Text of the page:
That’s because at the turn of the 20th century, harness racing was the country’s most popular sport and Dan Patch was its undisputed star. Patch captured a nation with his rags to riches story and his uncanny ability to win, a lot, wherever he went and on any number of off-surface, in the middle of nowhere, tracks. Where Dan Patch went, large crowds followed. Soon, his likeness appeared on everything from cereal to cigar boxes to washing machines. He was, as one writer noted, “the first celebrity endorser.” By default horses that ran against Patch also became news, like Prince Alert, who wore the hobbles, while Patch did not.
But Prince Alert’s legacy is different than Patch’s in this regard:
Prince Alert was a “hop horse.”
In today’s lexicon a “hop horse” or a horse who is “hopped up” means they were deliberately doped to win. Back then, this affirmation didn’t come with the same stigma as it does in today’s era of synthetic performance enhancers. In the early 20th century, “hopping” a horse meant something else entirely. Mainly the use of stimulants like alcohol or caffeine to boost a horse’s confidence or endurance.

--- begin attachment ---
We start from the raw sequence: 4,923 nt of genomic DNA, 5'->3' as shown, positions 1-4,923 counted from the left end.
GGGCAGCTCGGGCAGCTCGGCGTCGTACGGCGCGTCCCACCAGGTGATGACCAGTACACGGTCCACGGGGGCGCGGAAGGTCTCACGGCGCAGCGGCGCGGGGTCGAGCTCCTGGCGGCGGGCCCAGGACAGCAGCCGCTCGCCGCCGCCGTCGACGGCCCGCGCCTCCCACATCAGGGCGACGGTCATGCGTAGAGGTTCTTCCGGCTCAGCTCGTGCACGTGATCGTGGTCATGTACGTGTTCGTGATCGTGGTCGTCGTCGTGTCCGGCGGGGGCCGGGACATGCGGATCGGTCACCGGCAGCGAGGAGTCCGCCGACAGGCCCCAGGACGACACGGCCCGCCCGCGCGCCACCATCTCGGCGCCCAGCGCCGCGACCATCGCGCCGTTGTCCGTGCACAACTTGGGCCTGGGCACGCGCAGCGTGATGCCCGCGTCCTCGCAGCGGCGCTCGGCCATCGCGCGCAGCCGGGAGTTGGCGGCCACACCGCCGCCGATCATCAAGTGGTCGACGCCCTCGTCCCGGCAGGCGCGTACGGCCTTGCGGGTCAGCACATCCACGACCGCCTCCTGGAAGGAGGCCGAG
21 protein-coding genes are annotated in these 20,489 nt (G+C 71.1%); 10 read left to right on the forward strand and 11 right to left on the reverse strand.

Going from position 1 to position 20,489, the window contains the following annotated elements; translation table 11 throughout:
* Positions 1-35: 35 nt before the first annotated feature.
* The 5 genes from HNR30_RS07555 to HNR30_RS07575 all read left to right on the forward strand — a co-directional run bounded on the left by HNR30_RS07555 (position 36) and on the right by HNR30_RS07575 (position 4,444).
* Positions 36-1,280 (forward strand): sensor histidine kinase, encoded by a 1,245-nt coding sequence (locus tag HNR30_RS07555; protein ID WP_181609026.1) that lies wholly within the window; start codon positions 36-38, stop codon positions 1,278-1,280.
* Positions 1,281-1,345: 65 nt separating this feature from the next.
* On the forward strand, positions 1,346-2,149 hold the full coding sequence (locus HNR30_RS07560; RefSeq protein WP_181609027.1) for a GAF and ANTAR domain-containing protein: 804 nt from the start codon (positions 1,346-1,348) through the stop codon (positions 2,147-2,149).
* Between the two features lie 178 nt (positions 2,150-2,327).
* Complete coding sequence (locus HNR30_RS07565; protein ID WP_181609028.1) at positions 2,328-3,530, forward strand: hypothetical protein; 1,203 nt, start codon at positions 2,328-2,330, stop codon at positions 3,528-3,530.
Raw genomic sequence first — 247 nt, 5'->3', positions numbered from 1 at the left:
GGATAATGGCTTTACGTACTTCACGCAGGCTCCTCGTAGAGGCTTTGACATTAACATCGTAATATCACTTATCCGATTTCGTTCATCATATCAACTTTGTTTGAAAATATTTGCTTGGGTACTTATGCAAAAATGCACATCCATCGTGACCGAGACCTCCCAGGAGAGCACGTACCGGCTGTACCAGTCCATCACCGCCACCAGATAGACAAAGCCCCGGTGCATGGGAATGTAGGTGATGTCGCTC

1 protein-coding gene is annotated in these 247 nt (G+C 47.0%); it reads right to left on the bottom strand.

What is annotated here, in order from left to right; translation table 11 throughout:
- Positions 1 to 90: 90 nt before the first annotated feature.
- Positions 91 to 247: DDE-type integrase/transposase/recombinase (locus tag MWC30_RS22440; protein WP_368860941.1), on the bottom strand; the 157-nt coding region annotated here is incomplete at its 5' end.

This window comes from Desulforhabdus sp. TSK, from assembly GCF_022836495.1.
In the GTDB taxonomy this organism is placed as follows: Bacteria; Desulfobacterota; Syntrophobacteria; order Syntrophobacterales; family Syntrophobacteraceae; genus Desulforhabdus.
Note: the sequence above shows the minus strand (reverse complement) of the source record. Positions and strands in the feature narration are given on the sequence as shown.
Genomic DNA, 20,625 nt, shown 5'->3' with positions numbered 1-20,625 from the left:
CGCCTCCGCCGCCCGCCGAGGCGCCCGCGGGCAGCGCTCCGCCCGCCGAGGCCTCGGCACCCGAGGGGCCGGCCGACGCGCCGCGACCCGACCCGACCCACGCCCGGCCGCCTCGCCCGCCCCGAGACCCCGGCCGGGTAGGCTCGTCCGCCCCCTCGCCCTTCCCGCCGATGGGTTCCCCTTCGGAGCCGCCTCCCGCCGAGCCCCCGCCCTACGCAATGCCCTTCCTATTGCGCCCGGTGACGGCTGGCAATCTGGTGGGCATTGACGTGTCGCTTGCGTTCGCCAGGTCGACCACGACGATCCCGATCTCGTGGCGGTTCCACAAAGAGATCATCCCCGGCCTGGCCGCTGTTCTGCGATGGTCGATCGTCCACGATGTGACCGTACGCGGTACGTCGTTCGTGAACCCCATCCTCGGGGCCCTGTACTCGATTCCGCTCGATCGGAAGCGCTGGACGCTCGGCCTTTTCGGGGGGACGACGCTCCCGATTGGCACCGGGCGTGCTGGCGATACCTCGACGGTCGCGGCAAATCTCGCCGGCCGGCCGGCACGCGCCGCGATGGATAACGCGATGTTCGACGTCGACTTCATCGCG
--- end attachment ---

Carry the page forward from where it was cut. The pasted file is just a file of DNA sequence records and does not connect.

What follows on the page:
In Prince Alert’s case, it wasn’t even a secret. Alert’s trainer Matt Demarest openly acknowledged giving his horse “extra strong coffee and whiskey” to beat the great Dan Patch. “If I thought the horse would be improved by champagne,” he told the Chicago Tribune,” I would see he got it.”
In the end, however, it was Dan Patch who got the last laugh. Not only did he soundly defeat horses like Prince Alert, but the irony in victory was farcical.